HARTFORD, CT — A late-night strike-all amendment that passed the Senate would alter how the state election’s watchdog operates while also settling some outstanding election issues lawmakers have with the agency.
The House may take up the legislation today.
“No one is going to rush something through,” House Majority Leader Matt Ritter, D-Hartford, said in response to questions about the bill’s timing late in the session Wednesday morning.
House Speaker Joe Aresimowicz, D-Berlin, said there are “frustrations with the elections commission,” but “we believe in the system that allows small donors from our districts to provide financing for our campaigns.”
A document prepared by the State Elections Enforcement Commission said there are few provisions in the legislation that don’t contribute to “the erosion of the campaign finance system.”
“With a few exceptions, this bill contains policies unmoored to the public interest, making it easier to get special interest money into CT elections, with less disclosure, and to get away with campaign finance violations,” according to the document.
The documents says the bill simply makes it easier for candidates to get “unclean money in CT races, misspend clean CEP funds, and avoid meaningful regulation.”
Senate Republican Leader Len Fasano, R-North Haven, said all four caucuses agreed on the legislation. He disagreed with the characterization of the bill by the SEEC.
He said all but the term limit for the executive director of the agency was discussed through other pieces of legislation during the session.
“I think everybody should have a term limit,” Fasano said.
The bill would require the executive director to be evaluated every four years and limit the reappointment to two terms or a maximum of eight years. The bill says beginning Jan. 15, 2021, it will require the SEEC to employ an executive director for a term not to exceed four years. At the conclusion of the term the SEEC may re-employ the director for an additional four years.
“I struggle with term limits,” Aresimowicz said, adding that term limits in the legislature, for example, could mean that members are gone before they have a full understanding of how the General Assembly works, leaving only staff with all the required expertise. “Again, I want to read the bill. I want to have conversations with the Senate President about why he thought they were important before I pass final judgment.”
The bill would also make some changes to how the Citizens Election Program works.
When a donor makes a contribution to a campaign now, the State Elections Enforcement Commission can say the donation and contribution form are “unfixable” and keep the money.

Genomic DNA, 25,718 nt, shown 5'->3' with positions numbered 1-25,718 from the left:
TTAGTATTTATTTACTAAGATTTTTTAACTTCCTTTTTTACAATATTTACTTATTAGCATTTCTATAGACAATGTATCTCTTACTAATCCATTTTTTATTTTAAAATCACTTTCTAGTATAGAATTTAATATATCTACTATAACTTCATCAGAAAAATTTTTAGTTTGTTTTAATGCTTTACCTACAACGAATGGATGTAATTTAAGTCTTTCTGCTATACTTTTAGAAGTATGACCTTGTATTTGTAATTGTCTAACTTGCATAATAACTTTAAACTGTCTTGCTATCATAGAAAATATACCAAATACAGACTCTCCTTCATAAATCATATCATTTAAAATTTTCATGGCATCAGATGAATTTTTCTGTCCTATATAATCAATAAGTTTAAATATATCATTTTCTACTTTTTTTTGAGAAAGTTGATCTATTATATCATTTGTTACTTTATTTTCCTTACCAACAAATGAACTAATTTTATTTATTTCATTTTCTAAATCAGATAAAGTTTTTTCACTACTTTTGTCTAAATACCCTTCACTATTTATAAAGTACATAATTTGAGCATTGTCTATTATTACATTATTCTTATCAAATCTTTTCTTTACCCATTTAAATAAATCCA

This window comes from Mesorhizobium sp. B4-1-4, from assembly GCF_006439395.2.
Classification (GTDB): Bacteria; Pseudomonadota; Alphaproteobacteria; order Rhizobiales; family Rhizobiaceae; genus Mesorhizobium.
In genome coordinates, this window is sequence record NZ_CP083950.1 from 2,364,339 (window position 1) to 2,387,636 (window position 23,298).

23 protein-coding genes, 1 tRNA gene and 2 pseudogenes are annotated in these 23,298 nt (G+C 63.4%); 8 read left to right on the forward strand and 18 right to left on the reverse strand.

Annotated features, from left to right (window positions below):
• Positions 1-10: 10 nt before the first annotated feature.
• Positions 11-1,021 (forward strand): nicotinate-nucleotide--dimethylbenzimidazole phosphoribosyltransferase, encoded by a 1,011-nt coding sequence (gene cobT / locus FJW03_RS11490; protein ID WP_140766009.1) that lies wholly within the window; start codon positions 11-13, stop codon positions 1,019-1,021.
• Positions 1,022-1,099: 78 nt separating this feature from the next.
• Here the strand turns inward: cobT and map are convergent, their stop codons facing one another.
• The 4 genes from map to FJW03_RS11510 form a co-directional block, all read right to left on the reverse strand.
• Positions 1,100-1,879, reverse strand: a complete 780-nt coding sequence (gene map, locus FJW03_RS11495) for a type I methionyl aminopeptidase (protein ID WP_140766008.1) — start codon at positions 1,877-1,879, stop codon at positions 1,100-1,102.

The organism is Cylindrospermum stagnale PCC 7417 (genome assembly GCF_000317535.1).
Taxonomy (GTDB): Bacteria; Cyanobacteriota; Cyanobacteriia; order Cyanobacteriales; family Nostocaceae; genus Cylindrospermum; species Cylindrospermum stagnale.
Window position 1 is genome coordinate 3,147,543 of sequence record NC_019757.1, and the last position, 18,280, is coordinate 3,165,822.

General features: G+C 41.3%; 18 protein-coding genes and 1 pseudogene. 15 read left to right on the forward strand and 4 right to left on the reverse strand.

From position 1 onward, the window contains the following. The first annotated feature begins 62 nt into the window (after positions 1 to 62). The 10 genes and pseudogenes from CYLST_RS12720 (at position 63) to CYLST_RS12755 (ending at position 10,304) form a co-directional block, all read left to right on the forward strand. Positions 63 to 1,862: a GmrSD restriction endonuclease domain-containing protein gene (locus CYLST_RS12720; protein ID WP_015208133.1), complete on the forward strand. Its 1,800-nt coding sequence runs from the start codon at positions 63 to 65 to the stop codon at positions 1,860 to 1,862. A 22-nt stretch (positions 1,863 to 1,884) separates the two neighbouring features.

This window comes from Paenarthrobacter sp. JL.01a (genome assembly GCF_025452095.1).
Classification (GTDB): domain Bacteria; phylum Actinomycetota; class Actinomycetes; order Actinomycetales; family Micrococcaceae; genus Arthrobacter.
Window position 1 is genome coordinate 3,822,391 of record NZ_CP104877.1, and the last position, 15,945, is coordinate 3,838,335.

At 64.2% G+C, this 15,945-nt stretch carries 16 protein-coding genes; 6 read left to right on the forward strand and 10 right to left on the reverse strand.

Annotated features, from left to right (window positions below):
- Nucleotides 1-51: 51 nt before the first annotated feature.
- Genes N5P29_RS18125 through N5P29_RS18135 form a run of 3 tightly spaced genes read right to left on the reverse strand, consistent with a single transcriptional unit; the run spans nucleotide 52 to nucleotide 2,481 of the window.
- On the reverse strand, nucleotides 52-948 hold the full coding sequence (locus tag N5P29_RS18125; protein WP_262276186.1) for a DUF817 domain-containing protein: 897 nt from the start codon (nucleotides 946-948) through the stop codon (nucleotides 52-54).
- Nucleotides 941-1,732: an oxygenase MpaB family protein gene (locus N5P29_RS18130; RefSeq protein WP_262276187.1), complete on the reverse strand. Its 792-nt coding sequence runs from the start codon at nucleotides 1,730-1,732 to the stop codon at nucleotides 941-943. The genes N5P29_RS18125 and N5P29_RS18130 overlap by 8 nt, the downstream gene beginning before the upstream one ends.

“They can’t tell me why it’s unfixable and then they get to keep the money,” Fasano said. “The SEEC has an incentive to keep the money.”
The money goes to the Citizens Election Program fund and not to the operations of the agency.
SEEC Executive Director Michael Brandi said “oversight is critical in managing a public financing program. We have to make sure we are protecting the public fisc and what they’re doing is watering down oversight over those applications and contributions.”
The legislation would also allow candidates to criticize or praise candidates who aren’t in a candidate’s race, but are on the ballot if it’s the governor, lieutenant governor, president and vice president.
In 2014, several Republican candidates for state representative and state Senate seats were scolded by election regulators for using former Gov. Dannel P. Malloy’s image in their mailings. Malloy was up for re-election that year and the candidates did not ask his opponent or the Republican Party to pay for any part of the mailings.
Former Sen. Joe Markley and Sen. Rob Sampson, who recused himself from a vote on this legislation last night, refused to sign the settlement agreement that essentially says they violated a State Elections Enforcement Commission opinion because they mentioned another candidate’s name in their campaign material.
The SEEC fined Markley $2,000 and Sampson $5,000 for failing to get Malloy’s opponent or their party to help pay for mailers attacking Malloy.
Markley and Sampson have consistently refused to settle because they disagree with the advisory opinion and believe free speech should prevail even when they’re receiving public funds for their campaigns.
Fasano said the legislation approved last night by the Senate would be retroactive, so the complaint against Markley and Sampson would disappear.
Fasano said he did not have a conversation with Sampson about the legislation before Tuesday.
“Neither Sampson or Markley ever called me, never talked to me about it, and never even knew about this portion of the bill,” Fasano said Wednesday.
Fasano said he still thinks there’s plenty of serious violations for the SEEC to investigate, but there are certain minor things about the current law that just don’t make sense.